> theoretically possible.

Thanks for the explanation, Pavel!
Pavel Begunkov July 12, 2021, 1:14 p.m. UTC | #13
On 7/12/21 1:44 PM, Dmitry Kadashev wrote:
> On Wed, Jul 7, 2021 at 9:06 PM Pavel Begunkov <asml.silence@gmail.com> wrote:
>> On 6/28/21 9:17 AM, Dmitry Kadashev wrote:
>>> On Thu, Jun 24, 2021 at 7:22 PM Pavel Begunkov <asml.silence@gmail.com> wrote:
>>>> On 6/24/21 12:11 PM, Dmitry Kadashev wrote:
>>>>> On Wed, Jun 23, 2021 at 6:54 PM Pavel Begunkov <asml.silence@gmail.com> wrote:
>>>>>> On 6/23/21 7:41 AM, Dmitry Kadashev wrote:
>>>>>>> I'd imagine READ_ONCE is to be used in those checks though, isn't it? Some of
>>>>>>> the existing checks like this lack it too btw. I suppose I can fix those in a
>>>>>>> separate commit if that makes sense.
>>>>>>
>>>>>> When we really use a field there should be a READ_ONCE(),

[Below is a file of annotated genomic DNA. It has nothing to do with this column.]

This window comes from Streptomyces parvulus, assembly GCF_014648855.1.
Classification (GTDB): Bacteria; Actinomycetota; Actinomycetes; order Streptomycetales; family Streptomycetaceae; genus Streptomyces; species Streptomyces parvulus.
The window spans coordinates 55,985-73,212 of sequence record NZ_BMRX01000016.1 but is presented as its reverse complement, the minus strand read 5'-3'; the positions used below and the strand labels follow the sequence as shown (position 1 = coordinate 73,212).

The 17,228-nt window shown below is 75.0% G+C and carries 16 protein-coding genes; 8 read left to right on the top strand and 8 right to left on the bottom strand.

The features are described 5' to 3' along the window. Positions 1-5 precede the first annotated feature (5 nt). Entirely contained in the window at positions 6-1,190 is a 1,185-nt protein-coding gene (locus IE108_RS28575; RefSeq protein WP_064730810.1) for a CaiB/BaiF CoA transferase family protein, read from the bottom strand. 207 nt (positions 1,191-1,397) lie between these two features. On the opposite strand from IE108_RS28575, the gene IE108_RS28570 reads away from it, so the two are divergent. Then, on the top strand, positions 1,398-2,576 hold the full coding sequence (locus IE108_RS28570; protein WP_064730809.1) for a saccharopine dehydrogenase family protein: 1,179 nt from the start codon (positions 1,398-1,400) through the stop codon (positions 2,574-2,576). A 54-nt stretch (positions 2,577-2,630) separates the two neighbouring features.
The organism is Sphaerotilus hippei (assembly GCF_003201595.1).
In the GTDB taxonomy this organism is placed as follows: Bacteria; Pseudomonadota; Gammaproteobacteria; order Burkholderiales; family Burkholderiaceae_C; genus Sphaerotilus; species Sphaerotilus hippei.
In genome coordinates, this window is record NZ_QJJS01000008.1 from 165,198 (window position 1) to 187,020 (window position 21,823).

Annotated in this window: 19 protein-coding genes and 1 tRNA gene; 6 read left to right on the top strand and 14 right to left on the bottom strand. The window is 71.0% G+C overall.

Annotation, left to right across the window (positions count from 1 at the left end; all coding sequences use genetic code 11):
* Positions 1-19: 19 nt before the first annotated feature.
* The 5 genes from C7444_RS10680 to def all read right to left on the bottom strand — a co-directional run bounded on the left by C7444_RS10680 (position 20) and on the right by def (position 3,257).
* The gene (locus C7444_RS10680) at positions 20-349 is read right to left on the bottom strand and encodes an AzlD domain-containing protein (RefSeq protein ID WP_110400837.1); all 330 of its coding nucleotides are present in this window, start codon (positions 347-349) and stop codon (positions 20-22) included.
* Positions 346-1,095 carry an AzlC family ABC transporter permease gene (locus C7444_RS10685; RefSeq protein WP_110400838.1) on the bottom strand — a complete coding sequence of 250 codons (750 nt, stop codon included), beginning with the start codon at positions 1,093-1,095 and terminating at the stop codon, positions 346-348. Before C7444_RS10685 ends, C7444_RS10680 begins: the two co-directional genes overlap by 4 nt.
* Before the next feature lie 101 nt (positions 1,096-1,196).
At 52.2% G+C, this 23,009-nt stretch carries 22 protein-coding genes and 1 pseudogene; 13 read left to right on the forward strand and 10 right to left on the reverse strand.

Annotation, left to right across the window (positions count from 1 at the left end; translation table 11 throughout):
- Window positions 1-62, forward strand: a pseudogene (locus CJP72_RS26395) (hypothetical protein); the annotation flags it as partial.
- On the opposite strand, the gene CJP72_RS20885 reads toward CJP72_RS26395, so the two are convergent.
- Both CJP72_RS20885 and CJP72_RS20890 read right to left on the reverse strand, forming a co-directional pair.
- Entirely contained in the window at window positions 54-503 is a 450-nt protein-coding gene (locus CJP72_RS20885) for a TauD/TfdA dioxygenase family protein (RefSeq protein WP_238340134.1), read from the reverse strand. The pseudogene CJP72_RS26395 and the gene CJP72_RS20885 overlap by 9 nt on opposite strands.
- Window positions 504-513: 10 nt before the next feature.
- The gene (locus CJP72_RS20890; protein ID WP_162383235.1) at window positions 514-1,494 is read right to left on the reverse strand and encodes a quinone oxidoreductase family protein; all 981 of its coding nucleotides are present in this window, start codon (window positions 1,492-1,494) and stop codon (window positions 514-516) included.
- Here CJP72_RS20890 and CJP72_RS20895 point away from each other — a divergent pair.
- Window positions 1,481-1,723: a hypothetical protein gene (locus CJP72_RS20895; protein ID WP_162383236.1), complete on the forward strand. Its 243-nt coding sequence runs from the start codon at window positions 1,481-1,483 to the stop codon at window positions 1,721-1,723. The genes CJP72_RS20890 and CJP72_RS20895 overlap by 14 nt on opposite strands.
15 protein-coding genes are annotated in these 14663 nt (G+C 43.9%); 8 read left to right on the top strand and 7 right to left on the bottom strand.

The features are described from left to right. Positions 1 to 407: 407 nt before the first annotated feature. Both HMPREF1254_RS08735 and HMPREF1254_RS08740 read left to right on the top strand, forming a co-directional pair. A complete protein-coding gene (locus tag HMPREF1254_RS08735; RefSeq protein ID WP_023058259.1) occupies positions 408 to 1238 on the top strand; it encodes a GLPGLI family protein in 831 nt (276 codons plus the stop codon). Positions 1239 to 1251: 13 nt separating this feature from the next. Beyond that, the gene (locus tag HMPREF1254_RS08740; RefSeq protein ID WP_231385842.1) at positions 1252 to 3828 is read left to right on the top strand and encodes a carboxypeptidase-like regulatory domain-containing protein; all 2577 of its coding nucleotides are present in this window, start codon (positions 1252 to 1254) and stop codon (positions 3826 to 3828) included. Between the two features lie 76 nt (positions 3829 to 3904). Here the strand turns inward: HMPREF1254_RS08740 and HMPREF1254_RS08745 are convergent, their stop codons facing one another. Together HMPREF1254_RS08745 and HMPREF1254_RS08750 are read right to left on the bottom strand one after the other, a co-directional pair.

>>>>>> but I wouldn't care about those we check for compatibility
>>>>>> reasons, but that's only my opinion.
>>>>>
>>>>> I'm not sure how the compatibility check reads are special. The code is
>>>>> either correct or not. If a compatibility check has correctness problems
>>>>> then it's pretty much as bad as any other part of the code having such
>>>>> problems, no?
>>>>
>>>> If it reads and verifies a values first, e.g. index into some internal
>>>> array, and then compiler plays a joke and reloads it, we might be
>>>> absolutely screwed expecting 'segfaults', kernel data leakages and all
>>>> the fun stuff.
>>>>
>>>> If that's a compatibility check, whether it's loaded earlier or later,
>>>> or whatever, it's not a big deal, the userspace can in any case change